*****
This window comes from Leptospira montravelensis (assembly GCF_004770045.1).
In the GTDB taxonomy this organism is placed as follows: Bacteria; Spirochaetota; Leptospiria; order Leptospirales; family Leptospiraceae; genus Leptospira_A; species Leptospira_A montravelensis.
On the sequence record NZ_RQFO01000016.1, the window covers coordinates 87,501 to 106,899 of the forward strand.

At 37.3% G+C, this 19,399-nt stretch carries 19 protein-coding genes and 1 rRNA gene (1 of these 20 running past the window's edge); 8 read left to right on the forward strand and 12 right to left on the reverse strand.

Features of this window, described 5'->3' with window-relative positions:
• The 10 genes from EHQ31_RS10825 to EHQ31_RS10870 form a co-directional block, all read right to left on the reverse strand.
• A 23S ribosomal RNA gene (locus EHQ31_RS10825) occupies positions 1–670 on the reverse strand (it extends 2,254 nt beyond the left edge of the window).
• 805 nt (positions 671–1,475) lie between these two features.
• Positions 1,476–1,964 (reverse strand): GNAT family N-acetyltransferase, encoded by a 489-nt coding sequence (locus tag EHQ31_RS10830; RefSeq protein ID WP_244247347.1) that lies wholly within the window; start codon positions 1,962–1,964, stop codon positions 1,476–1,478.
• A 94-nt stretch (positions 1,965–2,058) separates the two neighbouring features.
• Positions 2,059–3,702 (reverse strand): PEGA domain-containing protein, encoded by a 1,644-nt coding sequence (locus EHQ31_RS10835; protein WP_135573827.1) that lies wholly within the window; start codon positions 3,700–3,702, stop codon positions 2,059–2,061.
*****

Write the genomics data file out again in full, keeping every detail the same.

This window comes from Leptospira montravelensis (assembly GCF_004770045.1).
In the GTDB taxonomy this organism is placed as follows: Bacteria; Spirochaetota; Leptospiria; order Leptospirales; family Leptospiraceae; genus Leptospira_A; species Leptospira_A montravelensis.
On the sequence record NZ_RQFO01000016.1, the window covers coordinates 87,501 to 106,899 of the forward strand.

At 37.3% G+C, this 19,399-nt stretch carries 19 protein-coding genes and 1 rRNA gene (1 of these 20 running past the window's edge); 8 read left to right on the forward strand and 12 right to left on the reverse strand.

Features of this window, described 5'->3' with window-relative positions:
• The 10 genes from EHQ31_RS10825 to EHQ31_RS10870 form a co-directional block, all read right to left on the reverse strand.
• A 23S ribosomal RNA gene (locus EHQ31_RS10825) occupies positions 1–670 on the reverse strand (it extends 2,254 nt beyond the left edge of the window).
• 805 nt (positions 671–1,475) lie between these two features.
• Positions 1,476–1,964 (reverse strand): GNAT family N-acetyltransferase, encoded by a 489-nt coding sequence (locus tag EHQ31_RS10830; RefSeq protein ID WP_244247347.1) that lies wholly within the window; start codon positions 1,962–1,964, stop codon positions 1,476–1,478.
• A 94-nt stretch (positions 1,965–2,058) separates the two neighbouring features.
• Positions 2,059–3,702 (reverse strand): PEGA domain-containing protein, encoded by a 1,644-nt coding sequence (locus EHQ31_RS10835; protein WP_135573827.1) that lies wholly within the window; start codon positions 3,700–3,702, stop codon positions 2,059–2,061.